Rome – what word comes to mind – traffic? Colosseum? Vatican? Yes, all of these, but here’s a surprise, my suggestion is parks/ nature reserves! Believe it or not, Rome is a green city. It is fourth in the list of European cities for green percentage – 34.9% green. Not a statistic one would automatically associate with the Eternal City, with its crowded, narrow congested streets, and especially since a large proportion of the population is apartment-dwelling so not a lot of yards and lawns as you go toward the center. In reality it is a somewhat comforting statistic if only because of the huge number of cars per person in this city; the more green, the more carbon dioxide eaten, and the more oxygen produced.
What I really appreciate, however, are the tranquil, fresh, cool spaces these parks provide in which to walk, bike, boat, think, and relax. Rome has several hundred acres of major park and reserve space to enjoy. Many of the parks were originally part of huge private villas, dating from the 1700’s, some so extensive that they included hunting reserves! Others go much further back in history, all the way to ancient Roman times. Some in fact are original tracts of land on the periphery of the city, set aside by emperors who recognized the importance of green areas and gardens in the public space. Because of the number of trees in Rome’s parks, they are perfect for the relatively new nature experience of “forest bathing”; put your hands on the tree and feel its living presence. Psychiatrists say that forest bathing is a mentally cleansing experience. Rome is the perfect place to try it out.
Let’s have a look at three examples of Roman parks I have chosen – one a villa park, one a former royal property park, and one a natural reserve. These are a sampling of the many green areas in Rome, and selected as representative of the different types of parks in Rome. There are many others just waiting to be visited.
Newly arrived in Rome many years ago I headed out by a “famous” bus, the 910, (check out a story of this bus in a future blog) to my first park experience – the Villa Borghese – to investigate this green phenomena.An example of a moderate-sized villa-based Roman park, and located in the upscale Parioli section of the city, the Villa was built by Cardinal Scipione Borghese as a party palace and a museum to show off his extensive and valuable art collection. Surrounded by almost 200 acres of gardens, walkways, lake for boating, and zoo, in its present form dates from the 1700’s. I continue to return to the park at least once a month to bask in its beauty. Weekends find it filled with a combination of tourists, residents, and families. (I once ran into theAmerican Ambassador giving his extensive family and wonderful Labrador Retriever a serious walk.) Not overly manicured, the gardens are a natural delight, dotted with small pools, waterfalls, several tiny dedicated art spaces, even an orangery. Your walk can be capped by a wonderful cafe by the lake which features musical performances on the weekends.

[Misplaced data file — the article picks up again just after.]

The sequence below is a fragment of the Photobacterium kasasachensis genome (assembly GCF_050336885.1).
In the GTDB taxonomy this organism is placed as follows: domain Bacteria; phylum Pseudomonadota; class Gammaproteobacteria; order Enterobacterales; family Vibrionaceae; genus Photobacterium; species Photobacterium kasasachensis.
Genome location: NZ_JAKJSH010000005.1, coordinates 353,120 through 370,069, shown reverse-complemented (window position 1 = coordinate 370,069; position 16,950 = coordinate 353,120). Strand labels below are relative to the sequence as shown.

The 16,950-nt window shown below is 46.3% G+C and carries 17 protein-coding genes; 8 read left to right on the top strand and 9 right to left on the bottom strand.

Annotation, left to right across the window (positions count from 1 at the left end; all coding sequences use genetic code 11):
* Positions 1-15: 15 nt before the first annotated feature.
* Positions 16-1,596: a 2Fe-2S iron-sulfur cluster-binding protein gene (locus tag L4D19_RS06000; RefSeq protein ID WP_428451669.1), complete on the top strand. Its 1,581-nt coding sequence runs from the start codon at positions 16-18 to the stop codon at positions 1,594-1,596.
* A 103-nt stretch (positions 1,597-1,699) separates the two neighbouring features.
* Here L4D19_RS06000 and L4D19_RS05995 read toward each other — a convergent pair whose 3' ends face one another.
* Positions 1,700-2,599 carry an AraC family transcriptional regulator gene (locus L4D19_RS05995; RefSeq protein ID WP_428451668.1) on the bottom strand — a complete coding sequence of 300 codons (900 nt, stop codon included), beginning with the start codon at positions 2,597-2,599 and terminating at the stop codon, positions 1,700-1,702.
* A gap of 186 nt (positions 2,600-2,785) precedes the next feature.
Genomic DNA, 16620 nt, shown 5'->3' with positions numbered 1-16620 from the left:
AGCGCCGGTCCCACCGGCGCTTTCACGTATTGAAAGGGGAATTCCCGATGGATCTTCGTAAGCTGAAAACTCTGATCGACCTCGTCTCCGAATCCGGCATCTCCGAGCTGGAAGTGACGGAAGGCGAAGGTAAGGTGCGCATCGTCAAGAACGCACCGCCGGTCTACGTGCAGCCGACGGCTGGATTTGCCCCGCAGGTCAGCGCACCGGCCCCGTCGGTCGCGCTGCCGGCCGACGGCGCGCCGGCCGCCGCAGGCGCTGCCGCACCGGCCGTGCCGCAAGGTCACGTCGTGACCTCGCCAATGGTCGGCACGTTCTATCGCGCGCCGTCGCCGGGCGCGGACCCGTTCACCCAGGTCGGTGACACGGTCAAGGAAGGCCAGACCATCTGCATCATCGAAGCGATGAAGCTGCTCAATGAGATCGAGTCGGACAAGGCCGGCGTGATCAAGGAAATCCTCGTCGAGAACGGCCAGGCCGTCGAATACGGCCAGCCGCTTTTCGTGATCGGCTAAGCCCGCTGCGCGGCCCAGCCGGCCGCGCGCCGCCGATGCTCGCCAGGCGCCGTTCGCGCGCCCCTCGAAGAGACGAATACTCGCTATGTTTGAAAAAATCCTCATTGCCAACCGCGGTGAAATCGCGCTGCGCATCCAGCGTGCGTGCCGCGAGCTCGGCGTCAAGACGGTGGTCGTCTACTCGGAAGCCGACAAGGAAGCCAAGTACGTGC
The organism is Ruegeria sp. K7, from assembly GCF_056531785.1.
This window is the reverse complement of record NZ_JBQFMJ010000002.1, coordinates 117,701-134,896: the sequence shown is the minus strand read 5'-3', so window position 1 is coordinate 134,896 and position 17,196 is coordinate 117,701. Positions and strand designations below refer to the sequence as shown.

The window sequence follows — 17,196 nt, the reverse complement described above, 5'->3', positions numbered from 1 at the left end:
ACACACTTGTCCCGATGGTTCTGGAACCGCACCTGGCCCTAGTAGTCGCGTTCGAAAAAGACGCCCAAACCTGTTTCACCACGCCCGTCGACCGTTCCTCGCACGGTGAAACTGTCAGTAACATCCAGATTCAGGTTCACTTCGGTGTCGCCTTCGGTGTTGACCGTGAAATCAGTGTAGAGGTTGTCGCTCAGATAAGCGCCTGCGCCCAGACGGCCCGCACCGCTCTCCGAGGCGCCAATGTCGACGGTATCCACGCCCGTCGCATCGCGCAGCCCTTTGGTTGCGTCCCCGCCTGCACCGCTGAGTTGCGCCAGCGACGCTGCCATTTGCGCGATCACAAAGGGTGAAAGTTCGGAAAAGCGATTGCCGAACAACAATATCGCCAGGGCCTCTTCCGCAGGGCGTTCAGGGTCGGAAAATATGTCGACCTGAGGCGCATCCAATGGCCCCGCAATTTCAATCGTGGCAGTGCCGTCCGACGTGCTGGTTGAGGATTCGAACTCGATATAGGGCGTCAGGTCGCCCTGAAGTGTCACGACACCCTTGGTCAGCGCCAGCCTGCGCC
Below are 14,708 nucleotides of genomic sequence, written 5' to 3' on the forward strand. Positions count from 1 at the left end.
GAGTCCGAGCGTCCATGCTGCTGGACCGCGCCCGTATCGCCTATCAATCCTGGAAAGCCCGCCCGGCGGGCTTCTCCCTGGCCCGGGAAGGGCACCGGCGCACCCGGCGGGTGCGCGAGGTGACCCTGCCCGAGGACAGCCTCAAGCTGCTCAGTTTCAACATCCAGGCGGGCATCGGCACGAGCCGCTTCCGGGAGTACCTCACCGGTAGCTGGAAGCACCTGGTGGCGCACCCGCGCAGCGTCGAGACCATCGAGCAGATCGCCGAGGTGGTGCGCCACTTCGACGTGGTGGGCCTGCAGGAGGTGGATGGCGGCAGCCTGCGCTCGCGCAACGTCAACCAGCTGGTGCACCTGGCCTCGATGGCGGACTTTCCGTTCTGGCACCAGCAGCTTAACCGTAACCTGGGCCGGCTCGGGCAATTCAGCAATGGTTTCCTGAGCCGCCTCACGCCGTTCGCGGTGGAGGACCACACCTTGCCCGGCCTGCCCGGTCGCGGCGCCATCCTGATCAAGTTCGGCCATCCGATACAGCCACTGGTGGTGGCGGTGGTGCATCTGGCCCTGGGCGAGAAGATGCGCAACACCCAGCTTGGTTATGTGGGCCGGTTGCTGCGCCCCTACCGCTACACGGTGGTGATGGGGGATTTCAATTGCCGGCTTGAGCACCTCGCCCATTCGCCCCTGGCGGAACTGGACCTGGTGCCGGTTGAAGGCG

Typical of the former royal property Roman park is Villa Ada – again located on the periphery of Parioli (this area of Rome has a surfeit of park riches!). 450 acres in surface area, it is the second largest park in the city. Accessible by (one more time) the 910 bus or car, it is a central city location, and open to the public. Once owned by the Italian Royal House of Savoy from the mid 1800’s, ownership reverted to the Italian state in 1946. Although itcontains a relatively small private area housing the Egyptian Embassy, the public areas of Villa Ada are extensive, and contain winding walking paths, sport areas, a lake, small restaurant, and canoes, bicycles, even horses can be rented. While it does not have the tourist recognition of Villa Borghese, it is well used by the area’s residents, as well as serving as an outdoor educational locale for local schools. Because of its wide, flat green areas, Villa Ada frequently hosts music festivals during the summer months.
Last of my Roman park examples is, I admit, my favorite – the park of the Caffarella located on the southern, and oldest part, of the city. This 494 acre park (really, more like a natural reserve) has everything – extensive walkways, lake, small pools, gently rolling hillsides, ruins dating to ancient Rome, examples of and functioning ancient waterworks including aqueducts, many tombs of the ancient Roman elite, juxtaposed to the Garden of Life where current Roman families plant trees in celebration of family births, parts of the original Via Appia, and a functioning farm where wonderful mozzarella can be purchased on the weekends. Additionally, available to the casual walkers are several exercise and sport areas. If you notice a gathering of people and autos at the very southern edge of the park, you will find the end of the Aquedoto Claudia, where many Romans gather to fill containers with fresh, cool water from this ancient, still functioning engineering marvel.
The Caffarella is not a park in the sense of flower gardens and designed green areas, rather it is an ancient section of Rome left pretty much in its natural condition. You won’t find benches or special picnic areas; fallen trees and stumps, as well as slightly raised hillocks serve as seating; walking paths are unpaved. Metro A subway or bus lines marked for Colli Albani deliver you right to the entrance of the park.
You can get much more information on Rome’s parks on Google – lists, descriptions, activities, ticket information, etc. When you come to visit Rome, do make one or more of its parks a stop on your touring itinerary. You will be very glad that you did; your body and mind will be the better for it.
Text by: Kathleen Ventre